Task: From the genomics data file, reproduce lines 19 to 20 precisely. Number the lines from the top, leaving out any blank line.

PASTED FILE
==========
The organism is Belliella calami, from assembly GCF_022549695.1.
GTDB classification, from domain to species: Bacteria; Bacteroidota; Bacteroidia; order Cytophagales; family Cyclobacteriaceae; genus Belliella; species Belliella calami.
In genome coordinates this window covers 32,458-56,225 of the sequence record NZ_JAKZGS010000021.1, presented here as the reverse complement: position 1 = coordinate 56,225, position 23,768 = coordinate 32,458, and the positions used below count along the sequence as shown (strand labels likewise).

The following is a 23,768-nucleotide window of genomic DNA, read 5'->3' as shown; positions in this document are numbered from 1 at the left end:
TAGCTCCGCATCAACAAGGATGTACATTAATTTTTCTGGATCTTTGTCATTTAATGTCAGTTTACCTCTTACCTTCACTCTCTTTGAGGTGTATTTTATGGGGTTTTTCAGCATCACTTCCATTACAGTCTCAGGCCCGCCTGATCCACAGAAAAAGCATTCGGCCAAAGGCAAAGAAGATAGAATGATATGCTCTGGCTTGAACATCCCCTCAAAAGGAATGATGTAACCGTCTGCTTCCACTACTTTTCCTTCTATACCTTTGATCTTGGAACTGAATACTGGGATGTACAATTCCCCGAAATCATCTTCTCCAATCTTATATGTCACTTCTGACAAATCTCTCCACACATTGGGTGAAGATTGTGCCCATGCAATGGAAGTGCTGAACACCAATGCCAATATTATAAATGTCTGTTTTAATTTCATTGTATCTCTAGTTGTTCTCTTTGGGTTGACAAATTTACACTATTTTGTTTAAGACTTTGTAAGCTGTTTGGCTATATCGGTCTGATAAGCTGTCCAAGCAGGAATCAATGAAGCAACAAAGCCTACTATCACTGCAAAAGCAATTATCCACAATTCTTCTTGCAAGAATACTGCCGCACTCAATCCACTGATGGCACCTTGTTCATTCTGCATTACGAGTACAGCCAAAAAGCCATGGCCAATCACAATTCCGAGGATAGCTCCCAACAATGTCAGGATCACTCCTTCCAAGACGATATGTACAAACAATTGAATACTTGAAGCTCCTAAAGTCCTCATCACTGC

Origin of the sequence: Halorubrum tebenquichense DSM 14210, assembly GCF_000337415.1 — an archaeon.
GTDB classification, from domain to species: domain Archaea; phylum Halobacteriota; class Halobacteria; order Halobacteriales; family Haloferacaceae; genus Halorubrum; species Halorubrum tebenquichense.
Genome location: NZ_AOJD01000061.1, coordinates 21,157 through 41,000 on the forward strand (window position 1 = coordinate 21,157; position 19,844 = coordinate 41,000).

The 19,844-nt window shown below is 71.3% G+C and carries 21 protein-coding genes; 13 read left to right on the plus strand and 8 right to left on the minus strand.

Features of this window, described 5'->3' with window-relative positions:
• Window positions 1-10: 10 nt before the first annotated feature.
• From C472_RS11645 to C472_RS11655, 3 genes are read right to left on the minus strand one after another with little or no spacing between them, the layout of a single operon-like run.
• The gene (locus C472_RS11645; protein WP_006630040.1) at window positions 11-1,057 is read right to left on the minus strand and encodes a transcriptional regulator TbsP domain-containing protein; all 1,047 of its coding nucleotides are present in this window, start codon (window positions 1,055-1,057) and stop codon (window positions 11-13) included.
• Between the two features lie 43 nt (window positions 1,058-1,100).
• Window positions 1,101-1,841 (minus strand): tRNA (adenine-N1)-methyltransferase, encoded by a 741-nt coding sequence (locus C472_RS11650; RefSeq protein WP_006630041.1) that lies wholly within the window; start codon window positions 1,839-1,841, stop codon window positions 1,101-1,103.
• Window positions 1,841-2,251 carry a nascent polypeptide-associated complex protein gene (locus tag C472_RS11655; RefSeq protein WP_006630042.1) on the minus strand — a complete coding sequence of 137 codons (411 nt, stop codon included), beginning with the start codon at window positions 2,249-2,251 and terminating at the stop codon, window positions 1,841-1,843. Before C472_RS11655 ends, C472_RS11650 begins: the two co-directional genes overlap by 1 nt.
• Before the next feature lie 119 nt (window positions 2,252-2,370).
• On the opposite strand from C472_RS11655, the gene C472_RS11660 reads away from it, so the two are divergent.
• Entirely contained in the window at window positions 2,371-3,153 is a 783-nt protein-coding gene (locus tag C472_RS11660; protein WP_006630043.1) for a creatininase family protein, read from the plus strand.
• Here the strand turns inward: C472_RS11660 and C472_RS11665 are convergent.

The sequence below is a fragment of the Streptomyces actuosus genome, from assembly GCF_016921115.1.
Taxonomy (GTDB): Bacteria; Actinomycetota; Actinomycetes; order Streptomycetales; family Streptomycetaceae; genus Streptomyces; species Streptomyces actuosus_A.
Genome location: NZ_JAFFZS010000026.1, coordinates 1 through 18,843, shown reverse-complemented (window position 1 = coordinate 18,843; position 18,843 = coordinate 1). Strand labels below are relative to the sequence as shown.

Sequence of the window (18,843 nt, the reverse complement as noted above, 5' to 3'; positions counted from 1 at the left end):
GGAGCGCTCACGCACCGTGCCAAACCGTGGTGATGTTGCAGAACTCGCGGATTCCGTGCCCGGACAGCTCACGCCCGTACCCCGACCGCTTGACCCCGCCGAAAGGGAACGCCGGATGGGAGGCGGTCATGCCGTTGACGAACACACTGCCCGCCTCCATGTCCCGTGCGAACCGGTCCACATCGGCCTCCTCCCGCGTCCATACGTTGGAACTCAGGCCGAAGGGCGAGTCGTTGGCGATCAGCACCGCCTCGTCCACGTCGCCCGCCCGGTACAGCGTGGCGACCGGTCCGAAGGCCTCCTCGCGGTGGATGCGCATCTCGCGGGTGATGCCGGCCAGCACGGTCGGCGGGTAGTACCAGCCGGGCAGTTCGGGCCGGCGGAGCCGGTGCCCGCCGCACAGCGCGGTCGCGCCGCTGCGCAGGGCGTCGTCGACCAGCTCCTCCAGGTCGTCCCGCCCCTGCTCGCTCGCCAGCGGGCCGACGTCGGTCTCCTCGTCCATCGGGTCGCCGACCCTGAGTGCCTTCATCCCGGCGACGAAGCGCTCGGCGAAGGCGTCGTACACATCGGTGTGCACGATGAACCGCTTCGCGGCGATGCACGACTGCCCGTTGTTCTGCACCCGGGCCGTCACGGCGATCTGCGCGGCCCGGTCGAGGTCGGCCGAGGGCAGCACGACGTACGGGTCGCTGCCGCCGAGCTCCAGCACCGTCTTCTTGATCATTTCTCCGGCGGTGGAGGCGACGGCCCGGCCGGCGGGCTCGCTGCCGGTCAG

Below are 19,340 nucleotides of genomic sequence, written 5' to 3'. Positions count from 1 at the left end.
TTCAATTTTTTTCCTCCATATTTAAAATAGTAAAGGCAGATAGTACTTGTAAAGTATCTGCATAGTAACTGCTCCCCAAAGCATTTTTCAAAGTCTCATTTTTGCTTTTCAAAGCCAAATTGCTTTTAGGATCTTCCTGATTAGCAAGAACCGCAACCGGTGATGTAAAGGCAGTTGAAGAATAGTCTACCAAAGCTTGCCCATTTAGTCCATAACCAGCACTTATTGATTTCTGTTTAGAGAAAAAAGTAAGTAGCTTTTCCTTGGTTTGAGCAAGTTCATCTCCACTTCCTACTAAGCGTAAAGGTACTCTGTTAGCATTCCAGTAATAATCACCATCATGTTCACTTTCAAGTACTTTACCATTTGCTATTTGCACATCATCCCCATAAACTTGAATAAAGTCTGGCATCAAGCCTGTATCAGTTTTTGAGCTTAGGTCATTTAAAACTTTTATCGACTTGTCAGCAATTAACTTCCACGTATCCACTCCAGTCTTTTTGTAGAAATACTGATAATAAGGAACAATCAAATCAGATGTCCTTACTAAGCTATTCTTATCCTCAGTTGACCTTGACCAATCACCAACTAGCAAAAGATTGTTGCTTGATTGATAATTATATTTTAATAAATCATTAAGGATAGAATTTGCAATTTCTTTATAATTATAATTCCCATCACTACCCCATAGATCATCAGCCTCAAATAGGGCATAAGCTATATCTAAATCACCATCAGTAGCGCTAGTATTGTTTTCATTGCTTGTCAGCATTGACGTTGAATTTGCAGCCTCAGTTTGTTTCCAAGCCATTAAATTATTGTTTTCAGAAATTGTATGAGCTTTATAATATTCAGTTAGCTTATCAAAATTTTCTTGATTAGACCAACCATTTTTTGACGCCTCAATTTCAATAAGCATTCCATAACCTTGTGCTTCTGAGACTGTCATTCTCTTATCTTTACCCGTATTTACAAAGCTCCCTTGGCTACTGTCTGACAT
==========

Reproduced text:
• Entirely contained in the window at window positions 2,371-3,153 is a 783-nt protein-coding gene (locus tag C472_RS11660; protein WP_006630043.1) for a creatininase family protein, read from the plus strand.
• Here the strand turns inward: C472_RS11660 and C472_RS11665 are convergent.